“Some people believe football is a matter of life and death (…) I can assure you it is much, much more important than that.” Anfield’s legend Bill Shankly would often use provocation and teasing to pass an important message. His famous quote’s aim was not to diminish the struggles of life (after all, Shankly knew them first hand, having worked at a coal mine and having served at RAF during WW2), but to make a point about the virtues that are required to succeed in sports: discipline, dedication, a sharp mind, vision, and relentless effort.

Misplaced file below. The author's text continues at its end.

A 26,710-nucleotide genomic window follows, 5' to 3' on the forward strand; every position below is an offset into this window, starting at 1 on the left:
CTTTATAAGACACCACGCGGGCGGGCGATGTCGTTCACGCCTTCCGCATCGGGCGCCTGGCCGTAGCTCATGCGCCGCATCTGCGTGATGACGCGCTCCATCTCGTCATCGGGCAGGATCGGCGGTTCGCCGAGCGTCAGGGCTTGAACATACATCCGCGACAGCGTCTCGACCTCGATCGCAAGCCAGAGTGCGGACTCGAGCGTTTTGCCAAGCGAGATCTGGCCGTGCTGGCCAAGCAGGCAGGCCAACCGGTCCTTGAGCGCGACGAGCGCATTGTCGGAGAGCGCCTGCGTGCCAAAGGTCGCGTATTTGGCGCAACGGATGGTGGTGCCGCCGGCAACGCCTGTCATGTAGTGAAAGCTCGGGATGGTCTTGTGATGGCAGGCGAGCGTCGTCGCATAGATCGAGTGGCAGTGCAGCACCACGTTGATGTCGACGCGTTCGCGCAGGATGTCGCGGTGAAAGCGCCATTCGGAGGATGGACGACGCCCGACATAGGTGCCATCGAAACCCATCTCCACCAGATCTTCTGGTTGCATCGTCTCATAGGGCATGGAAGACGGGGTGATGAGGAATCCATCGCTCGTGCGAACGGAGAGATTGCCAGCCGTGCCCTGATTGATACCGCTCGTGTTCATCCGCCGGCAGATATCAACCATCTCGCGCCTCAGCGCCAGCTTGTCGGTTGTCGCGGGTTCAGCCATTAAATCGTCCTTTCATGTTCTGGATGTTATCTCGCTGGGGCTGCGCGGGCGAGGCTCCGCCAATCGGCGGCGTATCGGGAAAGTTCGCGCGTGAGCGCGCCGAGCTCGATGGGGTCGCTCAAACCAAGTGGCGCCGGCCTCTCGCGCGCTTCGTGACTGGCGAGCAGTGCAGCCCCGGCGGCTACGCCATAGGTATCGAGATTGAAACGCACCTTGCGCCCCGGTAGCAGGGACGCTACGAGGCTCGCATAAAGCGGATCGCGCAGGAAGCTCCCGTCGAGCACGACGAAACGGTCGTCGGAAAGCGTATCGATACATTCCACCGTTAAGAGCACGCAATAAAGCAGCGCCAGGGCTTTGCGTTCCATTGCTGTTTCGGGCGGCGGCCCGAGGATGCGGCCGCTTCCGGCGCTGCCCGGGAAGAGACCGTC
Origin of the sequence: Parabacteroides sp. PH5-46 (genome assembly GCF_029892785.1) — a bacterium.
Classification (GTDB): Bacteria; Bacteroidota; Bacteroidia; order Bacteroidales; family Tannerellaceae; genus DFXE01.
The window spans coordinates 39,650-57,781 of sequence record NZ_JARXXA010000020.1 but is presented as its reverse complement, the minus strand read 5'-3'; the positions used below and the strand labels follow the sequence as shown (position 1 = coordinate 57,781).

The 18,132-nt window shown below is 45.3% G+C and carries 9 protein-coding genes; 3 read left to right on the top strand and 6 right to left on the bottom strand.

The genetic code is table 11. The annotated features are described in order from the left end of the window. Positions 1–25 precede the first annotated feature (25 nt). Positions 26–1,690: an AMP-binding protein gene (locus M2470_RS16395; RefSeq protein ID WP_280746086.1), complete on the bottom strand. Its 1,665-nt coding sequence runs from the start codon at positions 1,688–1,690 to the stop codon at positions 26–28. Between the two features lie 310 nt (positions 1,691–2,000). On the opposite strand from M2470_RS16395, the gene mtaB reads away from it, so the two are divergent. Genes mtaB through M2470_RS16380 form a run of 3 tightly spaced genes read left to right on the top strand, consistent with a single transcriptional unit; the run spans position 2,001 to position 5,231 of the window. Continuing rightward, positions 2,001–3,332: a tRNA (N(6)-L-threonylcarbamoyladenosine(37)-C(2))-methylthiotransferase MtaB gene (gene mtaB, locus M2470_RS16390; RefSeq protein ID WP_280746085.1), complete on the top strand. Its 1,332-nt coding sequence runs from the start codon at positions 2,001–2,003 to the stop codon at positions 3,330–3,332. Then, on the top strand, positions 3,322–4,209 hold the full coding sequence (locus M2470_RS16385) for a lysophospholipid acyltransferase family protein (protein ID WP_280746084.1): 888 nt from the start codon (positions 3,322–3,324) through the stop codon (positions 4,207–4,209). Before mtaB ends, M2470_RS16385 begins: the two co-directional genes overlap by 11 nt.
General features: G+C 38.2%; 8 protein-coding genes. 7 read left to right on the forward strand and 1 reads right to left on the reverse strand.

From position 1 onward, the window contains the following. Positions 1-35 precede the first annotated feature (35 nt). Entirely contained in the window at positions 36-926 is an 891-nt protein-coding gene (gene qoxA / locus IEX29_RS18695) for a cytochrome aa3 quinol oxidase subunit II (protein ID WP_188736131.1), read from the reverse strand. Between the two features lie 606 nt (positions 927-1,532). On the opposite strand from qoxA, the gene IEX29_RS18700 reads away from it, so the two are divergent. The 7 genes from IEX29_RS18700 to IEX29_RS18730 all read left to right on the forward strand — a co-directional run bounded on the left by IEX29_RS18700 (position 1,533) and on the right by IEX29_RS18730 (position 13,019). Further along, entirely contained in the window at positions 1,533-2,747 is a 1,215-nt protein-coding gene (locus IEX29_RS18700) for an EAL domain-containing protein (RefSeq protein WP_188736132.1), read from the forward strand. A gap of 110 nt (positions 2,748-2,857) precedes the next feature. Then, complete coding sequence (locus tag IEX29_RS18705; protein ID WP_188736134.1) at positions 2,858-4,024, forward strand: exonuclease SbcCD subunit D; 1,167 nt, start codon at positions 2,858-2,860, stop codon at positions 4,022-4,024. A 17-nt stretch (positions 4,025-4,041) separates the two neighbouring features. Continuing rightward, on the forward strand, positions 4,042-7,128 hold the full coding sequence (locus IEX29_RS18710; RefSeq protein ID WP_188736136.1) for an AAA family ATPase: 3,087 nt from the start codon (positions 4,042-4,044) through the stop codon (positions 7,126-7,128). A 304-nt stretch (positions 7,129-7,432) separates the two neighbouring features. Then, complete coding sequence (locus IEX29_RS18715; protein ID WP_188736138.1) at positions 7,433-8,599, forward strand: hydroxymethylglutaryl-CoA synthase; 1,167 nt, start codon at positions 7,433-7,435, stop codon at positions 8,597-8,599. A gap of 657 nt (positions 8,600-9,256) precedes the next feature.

Sports is a privileged field when it comes to studying heroism. It is an area in our society where heroic deeds are still celebrated. So, what can sports teach as about heroism? Is it rational that sports bring out such strong emotions to people, such as tears of sorrow and joy? And why do we celebrate heroes in sports, but treat champions in other areas of life, such as business, with cynicism?
Join us for a discussion on sports and heroism with Dr Andrew Bernstein, philosopher and author of ‘Heroes, Legends, Champions: Why Heroism Matters’.